CUDDY’S EMBLEM.
Agitante calescimus illo, &c.

 

pidgin.png

Ahh mascots…It has been too long since we peaked into the strange representational world of symbolic characters.  A mascot is meant to bring good luck…and what could be luckier than a pigeon (which, after all, live virtually everywhere and tend to be in robust health).  When it comes to living in a city, no mascot (except maybe the rat or Joan Rivers) could be more appropriate.  Therefore here is a little gallery of pigeon mascots.  Sadly Samsung has not mastered iridescent monitor technology so you will have to use your imagination to add the glossy feathers and cooing.

cio-mascot-014.jpg

19.png

This one is by Jamie Sale, who will design a mascot for you if you find him on the internet and properly incentivize him (look the pigeon is drawing mascots!)

mascot-pigeon-2012

pigeon-ho

I don’t know if it counts, but here is a stunning Louis Lejeune Hood Ornament.

pigeon.gif28c8cacd7de60ab0405c4caacda356a61.260x260

Poopy_Pigeon

rBVaGlYP5uCAfLx7AAH_wCBVafQ078

adult-font-b-pigeon-b-font-mascot-font-b-costume-b-font-.jpg

nets-mascots-crummy

Some of these guys look a little bit like they came from a really dirty episode of “Family Guy”or maybe escaped from mascot jail… but urban birds are a bit gritty so perhaps that is as it should be.  At least they gloriously encapsulate pigeon pride

MGNt3

or not…

Ceres with Poppies and Snakes (Roman, ca. 50 BC-50 AD, Stone Bas-relief)

Ceres with Poppies and Snakes (Roman, ca. 50 BC-50 AD, Stone Bas-relief)

I was going to write a post about the dwarf planet Ceres–which is currently being explored by the NASA New Horizons robot probe. The more we learn about the failed planetary fragment, the more enigmatic it becomes (the little exploded world seems to be covered with giant pyramid-shaped mountains and weird super reflective craters). However I decided to wait to write this Ceres post until August when New Horizons dips closer to the dwarf planet and we get some clear answers (or at least some better photos). Fortunately, as I researched the mysteries of Ceres, I came across the above statue of the goddess Ceres, and it immediately became one of my favorite artworks from classical antiquity (which is saying quite a lot).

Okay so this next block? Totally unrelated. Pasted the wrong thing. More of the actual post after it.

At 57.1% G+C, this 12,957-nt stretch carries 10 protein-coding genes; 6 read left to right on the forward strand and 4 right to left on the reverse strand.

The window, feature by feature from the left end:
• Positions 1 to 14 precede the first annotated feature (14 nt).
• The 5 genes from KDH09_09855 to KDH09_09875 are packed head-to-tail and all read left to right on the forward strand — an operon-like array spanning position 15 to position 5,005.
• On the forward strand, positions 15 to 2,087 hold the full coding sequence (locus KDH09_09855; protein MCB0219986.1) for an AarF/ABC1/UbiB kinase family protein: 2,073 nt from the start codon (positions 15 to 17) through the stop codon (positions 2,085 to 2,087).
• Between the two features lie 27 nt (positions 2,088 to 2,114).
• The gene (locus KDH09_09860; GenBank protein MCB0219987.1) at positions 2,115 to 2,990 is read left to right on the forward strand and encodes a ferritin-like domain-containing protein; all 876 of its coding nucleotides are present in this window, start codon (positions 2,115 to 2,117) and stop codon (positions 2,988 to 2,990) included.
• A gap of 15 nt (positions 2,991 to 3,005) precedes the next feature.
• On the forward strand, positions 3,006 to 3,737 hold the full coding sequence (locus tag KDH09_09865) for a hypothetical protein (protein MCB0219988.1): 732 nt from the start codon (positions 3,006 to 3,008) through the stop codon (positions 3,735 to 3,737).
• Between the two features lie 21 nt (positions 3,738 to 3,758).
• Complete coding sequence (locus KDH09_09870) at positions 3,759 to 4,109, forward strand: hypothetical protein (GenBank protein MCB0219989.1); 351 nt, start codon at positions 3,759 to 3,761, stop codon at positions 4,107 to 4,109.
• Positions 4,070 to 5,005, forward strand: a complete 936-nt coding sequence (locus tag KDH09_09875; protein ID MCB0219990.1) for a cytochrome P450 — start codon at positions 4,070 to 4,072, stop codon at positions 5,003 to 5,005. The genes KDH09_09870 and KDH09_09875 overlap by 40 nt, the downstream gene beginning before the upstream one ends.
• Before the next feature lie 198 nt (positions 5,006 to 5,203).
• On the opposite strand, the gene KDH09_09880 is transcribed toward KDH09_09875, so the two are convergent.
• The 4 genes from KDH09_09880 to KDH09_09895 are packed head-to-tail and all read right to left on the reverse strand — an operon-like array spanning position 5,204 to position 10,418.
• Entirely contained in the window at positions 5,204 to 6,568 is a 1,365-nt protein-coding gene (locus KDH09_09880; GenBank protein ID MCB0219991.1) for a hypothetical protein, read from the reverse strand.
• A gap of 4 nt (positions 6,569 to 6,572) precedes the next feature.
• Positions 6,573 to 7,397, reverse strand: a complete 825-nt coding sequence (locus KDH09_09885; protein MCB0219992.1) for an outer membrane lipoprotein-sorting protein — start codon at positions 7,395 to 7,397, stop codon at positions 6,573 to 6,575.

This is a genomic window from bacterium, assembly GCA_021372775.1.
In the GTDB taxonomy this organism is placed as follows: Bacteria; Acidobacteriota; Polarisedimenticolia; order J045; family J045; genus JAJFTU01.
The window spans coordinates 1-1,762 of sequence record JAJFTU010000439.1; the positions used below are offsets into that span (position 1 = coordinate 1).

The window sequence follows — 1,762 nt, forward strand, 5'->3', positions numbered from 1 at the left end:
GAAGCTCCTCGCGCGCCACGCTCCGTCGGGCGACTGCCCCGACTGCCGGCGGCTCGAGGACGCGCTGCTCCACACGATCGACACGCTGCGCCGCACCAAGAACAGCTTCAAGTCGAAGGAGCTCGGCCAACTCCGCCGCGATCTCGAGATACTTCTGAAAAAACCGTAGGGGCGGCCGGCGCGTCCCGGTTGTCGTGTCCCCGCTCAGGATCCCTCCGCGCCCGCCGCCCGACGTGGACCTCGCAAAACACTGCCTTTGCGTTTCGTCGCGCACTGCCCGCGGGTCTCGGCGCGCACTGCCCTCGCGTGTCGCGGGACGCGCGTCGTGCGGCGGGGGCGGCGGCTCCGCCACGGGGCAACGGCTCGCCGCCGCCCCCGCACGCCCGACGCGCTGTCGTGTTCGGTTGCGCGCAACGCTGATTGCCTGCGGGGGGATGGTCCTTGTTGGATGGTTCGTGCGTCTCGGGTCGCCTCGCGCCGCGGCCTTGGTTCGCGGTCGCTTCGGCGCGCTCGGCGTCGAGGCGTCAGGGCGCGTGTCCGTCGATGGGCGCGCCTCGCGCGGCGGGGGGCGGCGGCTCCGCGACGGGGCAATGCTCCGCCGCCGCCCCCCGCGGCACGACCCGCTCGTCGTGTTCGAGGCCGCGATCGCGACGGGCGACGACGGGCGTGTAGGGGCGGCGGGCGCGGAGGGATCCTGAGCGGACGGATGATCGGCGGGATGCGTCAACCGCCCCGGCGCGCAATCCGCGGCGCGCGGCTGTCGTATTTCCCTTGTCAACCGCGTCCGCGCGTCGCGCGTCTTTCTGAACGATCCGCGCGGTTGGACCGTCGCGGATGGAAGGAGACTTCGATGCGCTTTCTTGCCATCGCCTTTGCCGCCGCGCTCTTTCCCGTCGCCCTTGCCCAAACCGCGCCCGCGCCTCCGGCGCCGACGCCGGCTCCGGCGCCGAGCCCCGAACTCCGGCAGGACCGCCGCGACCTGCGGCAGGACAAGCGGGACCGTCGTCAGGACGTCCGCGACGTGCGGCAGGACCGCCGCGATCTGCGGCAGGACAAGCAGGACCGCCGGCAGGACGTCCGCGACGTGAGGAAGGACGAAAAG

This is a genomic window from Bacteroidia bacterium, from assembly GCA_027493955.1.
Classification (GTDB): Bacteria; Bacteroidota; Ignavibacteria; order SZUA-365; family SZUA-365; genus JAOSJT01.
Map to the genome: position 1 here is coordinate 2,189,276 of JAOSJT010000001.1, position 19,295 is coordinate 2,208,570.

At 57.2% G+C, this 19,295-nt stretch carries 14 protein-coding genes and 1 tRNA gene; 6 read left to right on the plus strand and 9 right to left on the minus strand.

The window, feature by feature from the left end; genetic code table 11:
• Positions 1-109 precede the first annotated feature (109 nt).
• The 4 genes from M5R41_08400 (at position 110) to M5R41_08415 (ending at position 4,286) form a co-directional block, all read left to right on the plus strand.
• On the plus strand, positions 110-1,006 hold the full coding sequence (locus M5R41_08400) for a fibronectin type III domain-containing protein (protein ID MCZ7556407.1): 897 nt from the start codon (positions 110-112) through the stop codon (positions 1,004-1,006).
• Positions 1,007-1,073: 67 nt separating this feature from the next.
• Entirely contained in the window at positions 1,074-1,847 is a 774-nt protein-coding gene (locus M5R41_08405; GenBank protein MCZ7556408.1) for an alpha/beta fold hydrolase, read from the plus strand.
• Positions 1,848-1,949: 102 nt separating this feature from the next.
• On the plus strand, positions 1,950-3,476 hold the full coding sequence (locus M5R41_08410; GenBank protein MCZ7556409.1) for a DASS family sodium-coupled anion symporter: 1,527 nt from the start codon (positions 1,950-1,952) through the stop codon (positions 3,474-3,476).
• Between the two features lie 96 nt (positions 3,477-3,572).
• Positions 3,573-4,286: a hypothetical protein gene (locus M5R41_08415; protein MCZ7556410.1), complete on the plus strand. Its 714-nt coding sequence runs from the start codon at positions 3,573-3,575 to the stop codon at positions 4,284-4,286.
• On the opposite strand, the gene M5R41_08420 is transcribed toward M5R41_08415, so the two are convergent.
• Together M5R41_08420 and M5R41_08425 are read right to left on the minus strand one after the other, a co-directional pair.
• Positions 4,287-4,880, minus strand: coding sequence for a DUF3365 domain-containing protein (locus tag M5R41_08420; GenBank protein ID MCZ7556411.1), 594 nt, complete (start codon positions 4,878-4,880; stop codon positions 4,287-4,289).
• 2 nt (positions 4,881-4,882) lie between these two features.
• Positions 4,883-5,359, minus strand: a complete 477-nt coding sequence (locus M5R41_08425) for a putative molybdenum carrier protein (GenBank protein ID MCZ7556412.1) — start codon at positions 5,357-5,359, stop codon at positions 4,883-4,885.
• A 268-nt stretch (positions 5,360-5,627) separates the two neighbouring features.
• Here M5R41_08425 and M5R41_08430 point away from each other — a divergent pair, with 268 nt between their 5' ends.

The statue is Roman from the Augustan period. I assume the figure is Ceres (Demeter) but it is possible that it may be her daughter Proserpine (Persephone). Ceres is portrayed as the gentle and munificent goddess of agriculture who is friend to humankind. She is clad in the flowing raiment of a goddess and she holds the bounty of Earth, but her eyes are sad and full of wisdom. Her hands flow with full heads of wheat, but mixed in are the addictive poppies that soothe pain. Beside her two snakes whisper the secrets of the underworld. Agriculture gave us our knowledge and our power, but it also made our world of masters and slaves, and it looks like the goddess recognizes this in her ancient eyes.